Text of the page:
Tuesday, August 19, 2008

Resume builder

Fresh out of corporate workforce, first thought came to my mind when I realized, I finally potty trained my son, was that it would be a great addition to my resume.

Well, as a consultant we always kept our resumes updated, so that it could be send to potential clients for upcoming projects. Experience, personal skills, continuing education etc. etc.

Now, when I think of potty training my 3 year-old, stubborn son, it was one of the hardest tasks that I have ever accomplished. It was a challenge. I had tried at least 4 times before, one of which took a month without diapers and loads of laundry and disinfectants and he did not give in.

What would you do if you had seen a paragraph like in on a resume:

Full-time-mom July 2008-Present
Chicago, IL
* Potty trained a 3 year-old stubborn boy - all by herself. Saved $$$s of diaper expense. Saved myself and other household cleaning up sh*t.

What is it? It's everything you are looking for in a skilled employee here: Management skills, communication skills, negotiation skills, problem solving skills, creativity...

Here is the narrative of my experience:
Well, it was a big challenge but I am committed to my goals (underlining important action verbs here). I knew I could accomplish this even when my peers (my mom and other moms) advised me to partner up with another expert in the field (the preschool teachers) to address the issue. Even though I am a "team player", this was my own challenge.

I woke up that morning. I printed out a plan (a chart for stickers, made in Excel) and handed it to my son. I told him if he gets 10 stickers (one for each pee), the finance VP (his dad) was going to give him a bonus (a big excavator from Target).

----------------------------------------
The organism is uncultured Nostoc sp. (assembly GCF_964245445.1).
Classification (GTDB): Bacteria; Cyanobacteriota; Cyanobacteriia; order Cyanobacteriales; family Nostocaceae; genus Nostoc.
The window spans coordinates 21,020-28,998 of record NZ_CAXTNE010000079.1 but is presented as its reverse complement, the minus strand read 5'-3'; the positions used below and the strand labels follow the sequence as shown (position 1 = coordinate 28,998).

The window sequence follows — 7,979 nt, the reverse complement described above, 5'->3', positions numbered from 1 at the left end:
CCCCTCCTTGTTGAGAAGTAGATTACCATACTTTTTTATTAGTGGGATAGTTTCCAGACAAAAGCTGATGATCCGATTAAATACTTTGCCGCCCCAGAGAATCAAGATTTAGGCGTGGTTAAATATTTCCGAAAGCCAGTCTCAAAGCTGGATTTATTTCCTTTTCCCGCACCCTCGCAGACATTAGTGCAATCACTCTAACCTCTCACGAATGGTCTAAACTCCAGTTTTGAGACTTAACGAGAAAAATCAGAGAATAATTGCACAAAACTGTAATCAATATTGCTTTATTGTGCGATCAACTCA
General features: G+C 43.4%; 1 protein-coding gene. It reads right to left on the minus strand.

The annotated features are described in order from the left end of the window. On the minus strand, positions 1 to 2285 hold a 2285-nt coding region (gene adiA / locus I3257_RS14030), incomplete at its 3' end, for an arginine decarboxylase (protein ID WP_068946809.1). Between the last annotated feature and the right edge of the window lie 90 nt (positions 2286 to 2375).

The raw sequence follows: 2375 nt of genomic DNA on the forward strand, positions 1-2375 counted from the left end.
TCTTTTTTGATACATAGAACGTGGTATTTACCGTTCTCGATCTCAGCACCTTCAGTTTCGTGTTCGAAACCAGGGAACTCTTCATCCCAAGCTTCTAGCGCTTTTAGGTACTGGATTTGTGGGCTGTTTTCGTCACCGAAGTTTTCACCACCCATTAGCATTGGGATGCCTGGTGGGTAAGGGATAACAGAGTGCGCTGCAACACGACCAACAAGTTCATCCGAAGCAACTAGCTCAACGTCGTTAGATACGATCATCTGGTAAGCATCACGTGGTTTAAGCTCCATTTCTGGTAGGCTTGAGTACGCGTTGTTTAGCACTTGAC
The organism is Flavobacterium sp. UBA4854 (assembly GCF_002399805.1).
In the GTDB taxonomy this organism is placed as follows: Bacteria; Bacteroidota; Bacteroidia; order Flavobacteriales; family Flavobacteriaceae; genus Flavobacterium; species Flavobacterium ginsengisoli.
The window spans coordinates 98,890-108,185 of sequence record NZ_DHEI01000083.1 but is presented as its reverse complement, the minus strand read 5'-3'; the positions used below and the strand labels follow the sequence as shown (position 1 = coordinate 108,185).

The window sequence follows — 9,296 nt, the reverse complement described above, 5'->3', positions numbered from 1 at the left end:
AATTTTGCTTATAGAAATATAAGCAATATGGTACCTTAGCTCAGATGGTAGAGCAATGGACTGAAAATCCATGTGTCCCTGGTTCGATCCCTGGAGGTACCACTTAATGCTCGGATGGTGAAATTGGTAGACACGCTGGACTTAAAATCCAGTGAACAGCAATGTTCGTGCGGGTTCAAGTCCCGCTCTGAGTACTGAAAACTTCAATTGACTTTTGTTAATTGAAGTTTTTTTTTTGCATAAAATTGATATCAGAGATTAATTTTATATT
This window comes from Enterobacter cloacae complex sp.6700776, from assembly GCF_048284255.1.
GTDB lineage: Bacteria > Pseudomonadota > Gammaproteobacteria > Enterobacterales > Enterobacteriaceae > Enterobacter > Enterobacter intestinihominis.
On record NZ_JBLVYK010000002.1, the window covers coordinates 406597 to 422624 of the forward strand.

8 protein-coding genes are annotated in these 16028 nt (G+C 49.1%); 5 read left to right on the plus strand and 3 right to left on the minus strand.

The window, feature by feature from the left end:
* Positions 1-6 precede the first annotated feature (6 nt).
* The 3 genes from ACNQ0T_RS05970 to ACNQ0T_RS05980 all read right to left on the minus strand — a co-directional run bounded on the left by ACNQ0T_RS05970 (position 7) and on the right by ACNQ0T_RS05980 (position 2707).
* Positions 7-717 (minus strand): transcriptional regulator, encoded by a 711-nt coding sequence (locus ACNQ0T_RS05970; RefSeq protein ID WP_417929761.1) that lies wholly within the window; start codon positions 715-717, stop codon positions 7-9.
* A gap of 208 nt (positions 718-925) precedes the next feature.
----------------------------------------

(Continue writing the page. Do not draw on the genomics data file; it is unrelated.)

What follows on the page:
He repeated after me, that "with 10 stickers, he was going to get a big excavator", as he always does with all reward promises. But he did not seem to be ready to go into action by himself. So I decided to give him a friendly push and I(un)dressed him as Adam and let him play. When he started to bend and curl, I took out all my available tools. A yogurt cup, a Dora cup, 2 musical potties and a toilet adapter. I offered them one by one and he refused them all. I had seen him hold his pee and poo for a whole day before, so it started to get discouraging. But I persevered and continued to follow him around with my old yogurt cup. He was looking for a book in the shelves when a drop dripped. He looked down. I told him to let it go. He did.

So the first one did not hurt, right? But it was not voluntary. I rewarded him with one sticker. By the way, stickers are better than popsicles which we had promised him before and had not worked, because then you have to give so many popsicles. Anyway, hours later again bending and curling, when he saw the cup again he was changing his route. Then came out the pee targets. (Not ready ones, did not have time to buy them.) Of course this only works with boys but it is a good idea. Second one, he hit the target, he got the sticker. And believe me every time, he put the sticker on his chart and he repeated, what he was going to get.

Long story, kind of shorter, he got his excavator (he chose the most expensive one, bad idea to let him pick) on the 5th day. It tells you how long he can hold. He still needs to be reminded and convinced a little bit but we had only one accident.

Poo is still an issue, but as my skills as a hands-on-mom improve, I will get it soon.

Well, lessons learned:

*It's great to be at home with the kids.
*Never ever listen to anyone that it is too early to potty train a kid at 2 or earlier.

We have saying that goes like "if milk burns your mouth, you'll blow on the yogurt before eating". That is why my daughter pees and poos in the toilet at 8 months. (thanks to EC, which is another post topic.)

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